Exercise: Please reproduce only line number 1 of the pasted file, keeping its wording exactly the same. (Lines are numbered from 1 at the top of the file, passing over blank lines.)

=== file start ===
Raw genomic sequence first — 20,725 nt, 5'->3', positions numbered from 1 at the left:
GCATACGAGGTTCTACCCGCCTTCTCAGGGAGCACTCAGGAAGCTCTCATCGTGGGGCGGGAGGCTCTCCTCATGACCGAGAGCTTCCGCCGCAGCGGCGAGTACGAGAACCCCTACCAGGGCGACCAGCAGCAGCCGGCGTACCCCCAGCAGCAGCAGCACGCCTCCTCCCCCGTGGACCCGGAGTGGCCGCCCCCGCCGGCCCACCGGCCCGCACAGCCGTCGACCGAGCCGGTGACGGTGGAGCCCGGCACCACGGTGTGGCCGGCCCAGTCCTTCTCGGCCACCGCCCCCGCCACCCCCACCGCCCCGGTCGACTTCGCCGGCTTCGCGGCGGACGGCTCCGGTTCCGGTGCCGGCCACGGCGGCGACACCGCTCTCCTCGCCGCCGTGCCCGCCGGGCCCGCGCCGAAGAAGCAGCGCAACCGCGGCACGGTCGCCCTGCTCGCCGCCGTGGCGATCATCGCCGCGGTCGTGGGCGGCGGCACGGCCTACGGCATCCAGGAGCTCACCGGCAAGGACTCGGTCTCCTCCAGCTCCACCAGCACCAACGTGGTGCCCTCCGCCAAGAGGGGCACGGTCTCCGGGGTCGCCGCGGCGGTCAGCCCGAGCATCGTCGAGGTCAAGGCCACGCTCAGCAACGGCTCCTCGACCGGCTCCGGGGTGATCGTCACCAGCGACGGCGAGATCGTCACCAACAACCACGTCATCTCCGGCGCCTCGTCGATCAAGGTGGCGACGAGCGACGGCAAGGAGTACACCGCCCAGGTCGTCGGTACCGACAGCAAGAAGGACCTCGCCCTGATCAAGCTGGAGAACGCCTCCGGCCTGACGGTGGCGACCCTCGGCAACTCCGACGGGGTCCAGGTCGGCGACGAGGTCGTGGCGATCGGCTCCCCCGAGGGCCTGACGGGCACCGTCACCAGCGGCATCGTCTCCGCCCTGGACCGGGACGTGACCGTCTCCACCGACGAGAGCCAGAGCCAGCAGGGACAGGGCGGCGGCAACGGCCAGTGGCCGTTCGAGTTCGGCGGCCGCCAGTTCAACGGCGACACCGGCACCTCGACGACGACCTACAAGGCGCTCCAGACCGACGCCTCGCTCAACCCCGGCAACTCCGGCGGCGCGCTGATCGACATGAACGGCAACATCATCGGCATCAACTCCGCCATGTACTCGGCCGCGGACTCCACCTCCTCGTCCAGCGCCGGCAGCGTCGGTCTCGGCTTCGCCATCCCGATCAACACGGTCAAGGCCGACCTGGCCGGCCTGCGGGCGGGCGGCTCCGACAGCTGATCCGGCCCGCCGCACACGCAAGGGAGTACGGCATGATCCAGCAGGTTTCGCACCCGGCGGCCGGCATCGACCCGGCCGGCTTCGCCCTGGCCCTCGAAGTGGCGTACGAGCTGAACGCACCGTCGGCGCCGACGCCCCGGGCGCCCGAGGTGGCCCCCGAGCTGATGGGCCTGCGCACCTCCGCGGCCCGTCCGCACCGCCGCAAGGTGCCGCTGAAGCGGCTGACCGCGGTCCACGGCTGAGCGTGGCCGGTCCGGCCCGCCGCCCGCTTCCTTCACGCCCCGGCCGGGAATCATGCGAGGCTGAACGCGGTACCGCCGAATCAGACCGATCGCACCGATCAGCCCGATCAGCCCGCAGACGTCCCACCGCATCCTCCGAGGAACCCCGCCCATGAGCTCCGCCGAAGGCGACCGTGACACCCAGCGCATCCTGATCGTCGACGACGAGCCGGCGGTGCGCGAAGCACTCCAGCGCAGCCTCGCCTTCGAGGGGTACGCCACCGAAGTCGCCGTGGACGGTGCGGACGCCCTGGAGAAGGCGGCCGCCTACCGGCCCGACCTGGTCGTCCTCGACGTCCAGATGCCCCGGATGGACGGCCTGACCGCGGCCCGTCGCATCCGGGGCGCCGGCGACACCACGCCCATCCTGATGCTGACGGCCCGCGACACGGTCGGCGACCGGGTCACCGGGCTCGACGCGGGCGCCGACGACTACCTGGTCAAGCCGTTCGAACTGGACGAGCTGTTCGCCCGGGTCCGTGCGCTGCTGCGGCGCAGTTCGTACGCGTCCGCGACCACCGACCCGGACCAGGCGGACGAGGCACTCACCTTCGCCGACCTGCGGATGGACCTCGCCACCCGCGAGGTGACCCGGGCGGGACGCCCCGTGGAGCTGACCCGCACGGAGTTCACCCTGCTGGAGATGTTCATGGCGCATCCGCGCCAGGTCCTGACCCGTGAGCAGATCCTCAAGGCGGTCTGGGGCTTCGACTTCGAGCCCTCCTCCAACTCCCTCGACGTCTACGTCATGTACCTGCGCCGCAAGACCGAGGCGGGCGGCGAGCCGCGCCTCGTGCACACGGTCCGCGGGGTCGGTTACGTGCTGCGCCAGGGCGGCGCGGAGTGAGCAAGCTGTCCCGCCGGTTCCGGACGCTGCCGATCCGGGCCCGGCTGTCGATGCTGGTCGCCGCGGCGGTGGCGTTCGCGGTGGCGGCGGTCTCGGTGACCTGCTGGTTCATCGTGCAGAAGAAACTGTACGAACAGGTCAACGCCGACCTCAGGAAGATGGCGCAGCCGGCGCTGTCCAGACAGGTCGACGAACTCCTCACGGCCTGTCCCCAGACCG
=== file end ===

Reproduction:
Raw genomic sequence first — 20,725 nt, 5'->3', positions numbered from 1 at the left: